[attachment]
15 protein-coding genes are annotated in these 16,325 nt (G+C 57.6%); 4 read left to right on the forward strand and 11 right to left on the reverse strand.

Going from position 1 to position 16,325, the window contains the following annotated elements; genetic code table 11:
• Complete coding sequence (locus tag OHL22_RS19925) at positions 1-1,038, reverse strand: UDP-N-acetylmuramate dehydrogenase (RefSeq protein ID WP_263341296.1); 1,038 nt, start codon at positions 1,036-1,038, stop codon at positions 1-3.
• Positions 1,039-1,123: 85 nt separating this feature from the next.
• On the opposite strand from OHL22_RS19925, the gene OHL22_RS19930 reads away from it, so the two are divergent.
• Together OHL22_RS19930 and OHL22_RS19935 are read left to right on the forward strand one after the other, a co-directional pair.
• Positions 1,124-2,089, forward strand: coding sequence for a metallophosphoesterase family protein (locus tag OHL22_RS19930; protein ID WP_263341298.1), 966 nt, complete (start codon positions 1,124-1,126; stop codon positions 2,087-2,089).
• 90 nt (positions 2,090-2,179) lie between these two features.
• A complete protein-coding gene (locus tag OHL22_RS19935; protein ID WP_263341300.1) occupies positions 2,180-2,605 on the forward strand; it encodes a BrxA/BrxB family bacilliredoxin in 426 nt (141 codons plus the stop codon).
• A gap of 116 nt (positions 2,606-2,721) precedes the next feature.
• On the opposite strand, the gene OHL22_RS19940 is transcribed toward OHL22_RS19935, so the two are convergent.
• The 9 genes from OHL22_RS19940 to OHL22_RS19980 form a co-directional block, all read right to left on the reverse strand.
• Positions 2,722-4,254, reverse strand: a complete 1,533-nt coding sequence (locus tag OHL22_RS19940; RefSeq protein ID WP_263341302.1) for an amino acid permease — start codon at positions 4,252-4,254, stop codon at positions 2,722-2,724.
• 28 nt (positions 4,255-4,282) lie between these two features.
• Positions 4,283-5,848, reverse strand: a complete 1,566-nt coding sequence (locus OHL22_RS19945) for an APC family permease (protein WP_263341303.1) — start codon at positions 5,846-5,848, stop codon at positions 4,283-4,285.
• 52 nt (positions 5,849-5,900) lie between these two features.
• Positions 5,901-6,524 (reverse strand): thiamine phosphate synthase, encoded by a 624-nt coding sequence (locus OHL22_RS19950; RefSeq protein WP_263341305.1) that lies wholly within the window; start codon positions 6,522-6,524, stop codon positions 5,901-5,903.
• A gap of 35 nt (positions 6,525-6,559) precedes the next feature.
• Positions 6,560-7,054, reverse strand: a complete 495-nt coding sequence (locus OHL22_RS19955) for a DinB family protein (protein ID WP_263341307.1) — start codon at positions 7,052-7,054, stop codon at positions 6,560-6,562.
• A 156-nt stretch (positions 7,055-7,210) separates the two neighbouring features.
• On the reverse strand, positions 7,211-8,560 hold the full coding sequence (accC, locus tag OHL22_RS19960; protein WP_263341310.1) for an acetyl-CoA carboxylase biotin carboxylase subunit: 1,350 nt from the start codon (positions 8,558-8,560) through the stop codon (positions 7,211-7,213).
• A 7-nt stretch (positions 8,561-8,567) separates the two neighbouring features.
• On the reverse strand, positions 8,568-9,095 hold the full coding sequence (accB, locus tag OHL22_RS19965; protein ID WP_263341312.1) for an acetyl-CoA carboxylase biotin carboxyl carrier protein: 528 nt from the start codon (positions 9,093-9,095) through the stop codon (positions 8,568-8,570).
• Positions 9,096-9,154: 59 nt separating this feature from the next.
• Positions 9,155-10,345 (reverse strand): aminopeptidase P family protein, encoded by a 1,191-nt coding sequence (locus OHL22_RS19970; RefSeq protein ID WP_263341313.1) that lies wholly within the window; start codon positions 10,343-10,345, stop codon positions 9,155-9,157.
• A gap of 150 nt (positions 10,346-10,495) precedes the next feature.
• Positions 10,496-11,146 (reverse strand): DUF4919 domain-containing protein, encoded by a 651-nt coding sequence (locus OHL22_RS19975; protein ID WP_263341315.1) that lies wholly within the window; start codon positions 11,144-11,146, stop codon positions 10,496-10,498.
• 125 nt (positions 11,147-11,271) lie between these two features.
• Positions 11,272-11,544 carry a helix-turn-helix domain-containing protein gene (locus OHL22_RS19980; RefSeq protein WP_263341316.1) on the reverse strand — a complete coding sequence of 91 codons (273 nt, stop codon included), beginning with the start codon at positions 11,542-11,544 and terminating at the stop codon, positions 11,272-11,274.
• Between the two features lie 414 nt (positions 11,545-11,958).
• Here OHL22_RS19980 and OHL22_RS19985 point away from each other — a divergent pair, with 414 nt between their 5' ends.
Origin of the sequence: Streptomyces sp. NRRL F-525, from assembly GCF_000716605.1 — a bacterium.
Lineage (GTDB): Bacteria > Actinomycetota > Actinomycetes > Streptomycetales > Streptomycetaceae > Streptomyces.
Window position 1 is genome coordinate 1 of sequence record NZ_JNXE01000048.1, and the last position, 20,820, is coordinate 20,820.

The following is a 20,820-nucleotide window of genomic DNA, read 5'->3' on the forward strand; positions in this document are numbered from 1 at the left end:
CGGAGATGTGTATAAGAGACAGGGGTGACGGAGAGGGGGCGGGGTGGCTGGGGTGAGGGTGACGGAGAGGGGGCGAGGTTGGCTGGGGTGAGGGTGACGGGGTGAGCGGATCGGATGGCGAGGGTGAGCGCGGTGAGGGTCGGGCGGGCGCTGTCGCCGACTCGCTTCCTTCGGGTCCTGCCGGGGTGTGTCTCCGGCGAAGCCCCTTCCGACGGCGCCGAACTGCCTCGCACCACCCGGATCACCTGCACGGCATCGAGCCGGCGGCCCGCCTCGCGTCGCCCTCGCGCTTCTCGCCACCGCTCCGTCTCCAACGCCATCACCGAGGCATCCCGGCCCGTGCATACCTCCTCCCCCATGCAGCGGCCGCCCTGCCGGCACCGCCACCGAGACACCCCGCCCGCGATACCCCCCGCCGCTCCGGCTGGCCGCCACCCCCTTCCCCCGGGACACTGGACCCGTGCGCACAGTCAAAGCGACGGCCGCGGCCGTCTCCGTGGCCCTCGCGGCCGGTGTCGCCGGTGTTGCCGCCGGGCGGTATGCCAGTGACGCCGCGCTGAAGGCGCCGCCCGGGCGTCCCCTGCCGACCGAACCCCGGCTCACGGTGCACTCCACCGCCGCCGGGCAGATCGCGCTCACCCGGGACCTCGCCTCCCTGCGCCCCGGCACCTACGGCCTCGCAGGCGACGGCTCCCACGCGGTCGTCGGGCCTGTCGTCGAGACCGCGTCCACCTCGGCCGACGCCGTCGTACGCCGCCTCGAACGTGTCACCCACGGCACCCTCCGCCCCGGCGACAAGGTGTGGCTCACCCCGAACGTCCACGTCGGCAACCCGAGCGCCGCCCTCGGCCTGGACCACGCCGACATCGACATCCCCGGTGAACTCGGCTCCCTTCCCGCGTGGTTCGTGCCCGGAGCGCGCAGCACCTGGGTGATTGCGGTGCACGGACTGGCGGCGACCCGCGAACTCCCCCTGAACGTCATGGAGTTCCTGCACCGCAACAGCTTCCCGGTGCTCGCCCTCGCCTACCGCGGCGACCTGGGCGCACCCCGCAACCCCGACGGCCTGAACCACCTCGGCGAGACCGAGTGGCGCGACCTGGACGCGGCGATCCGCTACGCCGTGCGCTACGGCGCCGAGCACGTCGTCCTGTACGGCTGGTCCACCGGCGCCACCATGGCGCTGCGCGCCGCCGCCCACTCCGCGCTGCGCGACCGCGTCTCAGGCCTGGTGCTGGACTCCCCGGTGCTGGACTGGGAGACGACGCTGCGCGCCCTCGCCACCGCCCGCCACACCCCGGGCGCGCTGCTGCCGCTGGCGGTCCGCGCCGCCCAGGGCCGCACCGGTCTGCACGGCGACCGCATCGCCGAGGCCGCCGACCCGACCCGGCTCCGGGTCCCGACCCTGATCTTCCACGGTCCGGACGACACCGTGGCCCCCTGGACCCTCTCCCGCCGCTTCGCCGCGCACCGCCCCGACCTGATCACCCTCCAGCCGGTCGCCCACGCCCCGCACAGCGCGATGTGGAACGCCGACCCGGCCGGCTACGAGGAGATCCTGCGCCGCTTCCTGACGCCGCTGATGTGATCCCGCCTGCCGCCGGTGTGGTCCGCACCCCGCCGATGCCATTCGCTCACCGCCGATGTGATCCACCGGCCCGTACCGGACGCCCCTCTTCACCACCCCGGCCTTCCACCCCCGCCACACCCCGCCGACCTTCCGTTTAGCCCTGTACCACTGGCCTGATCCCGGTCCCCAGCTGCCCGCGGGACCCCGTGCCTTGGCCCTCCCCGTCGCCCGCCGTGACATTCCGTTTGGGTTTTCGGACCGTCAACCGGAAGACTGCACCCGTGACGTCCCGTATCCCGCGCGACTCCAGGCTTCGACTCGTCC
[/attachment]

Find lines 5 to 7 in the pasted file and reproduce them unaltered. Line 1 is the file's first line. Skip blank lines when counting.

• On the opposite strand from OHL22_RS19925, the gene OHL22_RS19930 reads away from it, so the two are divergent.
• Together OHL22_RS19930 and OHL22_RS19935 are read left to right on the forward strand one after the other, a co-directional pair.
• Positions 1,124-2,089, forward strand: coding sequence for a metallophosphoesterase family protein (locus tag OHL22_RS19930; protein ID WP_263341298.1), 966 nt, complete (start codon positions 1,124-1,126; stop codon positions 2,087-2,089).